Rome's dominant society was originally Etruscan. This style of art, similar to greek Archaic, heavily influenced early Roman sculpture. Romans were very fond of Greek sculpture and would make copies. It is actually thanks to this that we still know of some great works. However, Romans added an element of realism to their sculpture that was simply not present in Greek works. The works were still used in the same ways, though. Sculptures reprenting leaders would be placed in public locatons to show respect and power. This could be in the form of busts, sculptures, or low-relief carvings. These carvings could be placed on huge arches or towers.
Trajan's Column is a huge Roman monument honouring, of course, Trajan. It is an example of a spiral frieze. Normally, a frieze is located on the entablature of a building, but in this case, the entire column is a frieze. It spirals the whole way up, telling stories of military victories as it goes. Curiously, most of it is completely unreadable, especially for those living in ancient times. Though a staircase exists inside, it still is still not possible to read the middle parts. The top of the structure originally may have had a sculpture of a bird, which was then replaced by a statue of Trajan. This, too, disappeared at some point in the Middle Ages. Finally, in 1588, St. Peter's likeness was placed at the top and it remains to this day.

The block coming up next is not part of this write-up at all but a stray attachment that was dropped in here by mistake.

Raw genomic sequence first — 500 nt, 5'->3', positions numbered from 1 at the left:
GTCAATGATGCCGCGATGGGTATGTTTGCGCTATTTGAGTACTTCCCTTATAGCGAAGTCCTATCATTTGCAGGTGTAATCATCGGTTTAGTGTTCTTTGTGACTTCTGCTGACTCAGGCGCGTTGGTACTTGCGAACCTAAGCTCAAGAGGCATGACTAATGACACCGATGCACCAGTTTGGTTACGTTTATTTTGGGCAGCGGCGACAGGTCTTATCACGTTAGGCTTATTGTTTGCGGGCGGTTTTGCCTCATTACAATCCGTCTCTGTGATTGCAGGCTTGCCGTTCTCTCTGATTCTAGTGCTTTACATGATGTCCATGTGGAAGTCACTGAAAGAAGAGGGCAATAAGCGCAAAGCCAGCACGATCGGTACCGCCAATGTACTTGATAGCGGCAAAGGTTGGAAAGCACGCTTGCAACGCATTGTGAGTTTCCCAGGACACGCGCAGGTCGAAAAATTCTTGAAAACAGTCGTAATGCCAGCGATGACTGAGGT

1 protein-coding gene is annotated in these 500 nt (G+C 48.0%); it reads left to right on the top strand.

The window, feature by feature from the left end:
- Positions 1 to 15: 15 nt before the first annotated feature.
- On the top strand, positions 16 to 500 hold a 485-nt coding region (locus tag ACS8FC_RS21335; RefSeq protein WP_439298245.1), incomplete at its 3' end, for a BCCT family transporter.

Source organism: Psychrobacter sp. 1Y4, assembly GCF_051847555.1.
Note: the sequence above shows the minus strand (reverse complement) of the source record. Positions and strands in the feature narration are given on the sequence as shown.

Another famous low-relief carving is the Ara Pacis. This is thought to be one of the most important works of its kind from this time. The detailed frieze shows different images, all of which show peace or the process of peace.
Realism, once very prominant in sculpture, begins to slip away as Christianity changes things up. Sculptures for the next millenium become extremely symbolic and tend to be more low-relief as opposed to sculptures in the round. Powerful, strong figures are replaced by less sure ones.